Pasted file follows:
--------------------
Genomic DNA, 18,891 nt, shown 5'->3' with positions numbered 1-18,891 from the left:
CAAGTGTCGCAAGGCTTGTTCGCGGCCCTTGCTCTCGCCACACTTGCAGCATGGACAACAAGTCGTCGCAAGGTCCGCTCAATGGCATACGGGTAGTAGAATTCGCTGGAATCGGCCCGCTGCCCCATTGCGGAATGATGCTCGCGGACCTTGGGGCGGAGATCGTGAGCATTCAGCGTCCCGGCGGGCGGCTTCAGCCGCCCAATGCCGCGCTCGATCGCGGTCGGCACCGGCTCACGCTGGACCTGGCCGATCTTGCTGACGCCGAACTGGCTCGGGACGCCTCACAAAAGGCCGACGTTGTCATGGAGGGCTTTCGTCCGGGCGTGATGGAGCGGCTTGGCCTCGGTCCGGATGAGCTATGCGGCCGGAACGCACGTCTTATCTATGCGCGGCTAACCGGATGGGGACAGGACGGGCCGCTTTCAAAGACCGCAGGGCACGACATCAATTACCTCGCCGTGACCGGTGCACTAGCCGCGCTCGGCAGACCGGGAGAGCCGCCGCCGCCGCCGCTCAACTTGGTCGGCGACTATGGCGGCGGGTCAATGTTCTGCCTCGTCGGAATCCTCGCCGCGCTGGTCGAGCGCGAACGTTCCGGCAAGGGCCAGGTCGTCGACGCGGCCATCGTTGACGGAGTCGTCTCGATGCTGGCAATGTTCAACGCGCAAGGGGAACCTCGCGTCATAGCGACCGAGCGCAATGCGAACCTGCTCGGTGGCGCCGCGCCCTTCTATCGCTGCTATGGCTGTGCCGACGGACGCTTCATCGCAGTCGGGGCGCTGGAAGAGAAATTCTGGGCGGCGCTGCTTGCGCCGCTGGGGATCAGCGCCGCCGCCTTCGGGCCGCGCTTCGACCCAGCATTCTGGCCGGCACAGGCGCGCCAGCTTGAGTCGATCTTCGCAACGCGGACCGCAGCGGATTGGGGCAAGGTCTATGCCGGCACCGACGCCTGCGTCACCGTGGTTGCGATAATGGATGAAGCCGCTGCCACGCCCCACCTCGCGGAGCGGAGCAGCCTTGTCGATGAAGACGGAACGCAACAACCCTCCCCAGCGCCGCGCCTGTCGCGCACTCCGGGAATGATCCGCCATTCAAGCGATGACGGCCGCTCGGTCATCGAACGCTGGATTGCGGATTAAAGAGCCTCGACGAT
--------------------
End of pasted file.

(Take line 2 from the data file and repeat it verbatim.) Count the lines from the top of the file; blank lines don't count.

CAAGTGTCGCAAGGCTTGTTCGCGGCCCTTGCTCTCGCCACACTTGCAGCATGGACAACAAGTCGTCGCAAGGTCCGCTCAATGGCATACGGGTAGTAGAATTCGCTGGAATCGGCCCGCTGCCCCATTGCGGAATGATGCTCGCGGACCTTGGGGCGGAGATCGTGAGCATTCAGCGTCCCGGCGGGCGGCTTCAGCCGCCCAATGCCGCGCTCGATCGCGGTCGGCACCGGCTCACGCTGGACCTGGCCGATCTTGCTGACGCCGAACTGGCTCGGGACGCCTCACAAAAGGCCGACGTTGTCATGGAGGGCTTTCGTCCGGGCGTGATGGAGCGGCTTGGCCTCGGTCCGGATGAGCTATGCGGCCGGAACGCACGTCTTATCTATGCGCGGCTAACCGGATGGGGACAGGACGGGCCGCTTTCAAAGACCGCAGGGCACGACATCAATTACCTCGCCGTGACCGGTGCACTAGCCGCGCTCGGCAGACCGGGAGAGCCGCCGCCGCCGCCGCTCAACTTGGTCGGCGACTATGGCGGCGGGTCAATGTTCTGCCTCGTCGGAATCCTCGCCGCGCTGGTCGAGCGCGAACGTTCCGGCAAGGGCCAGGTCGTCGACGCGGCCATCGTTGACGGAGTCGTCTCGATGCTGGCAATGTTCAACGCGCAAGGGGAACCTCGCGTCATAGCGACCGAGCGCAATGCGAACCTGCTCGGTGGCGCCGCGCCCTTCTATCGCTGCTATGGCTGTGCCGACGGACGCTTCATCGCAGTCGGGGCGCTGGAAGAGAAATTCTGGGCGGCGCTGCTTGCGCCGCTGGGGATCAGCGCCGCCGCCTTCGGGCCGCGCTTCGACCCAGCATTCTGGCCGGCACAGGCGCGCCAGCTTGAGTCGATCTTCGCAACGCGGACCGCAGCGGATTGGGGCAAGGTCTATGCCGGCACCGACGCCTGCGTCACCGTGGTTGCGATAATGGATGAAGCCGCTGCCACGCCCCACCTCGCGGAGCGGAGCAGCCTTGTCGATGAAGACGGAACGCAACAACCCTCCCCAGCGCCGCGCCTGTCGCGCACTCCGGGAATGATCCGCCATTCAAGCGATGACGGCCGCTCGGTCATCGAACGCTGGATTGCGGATTAAAGAGCCTCGACGAT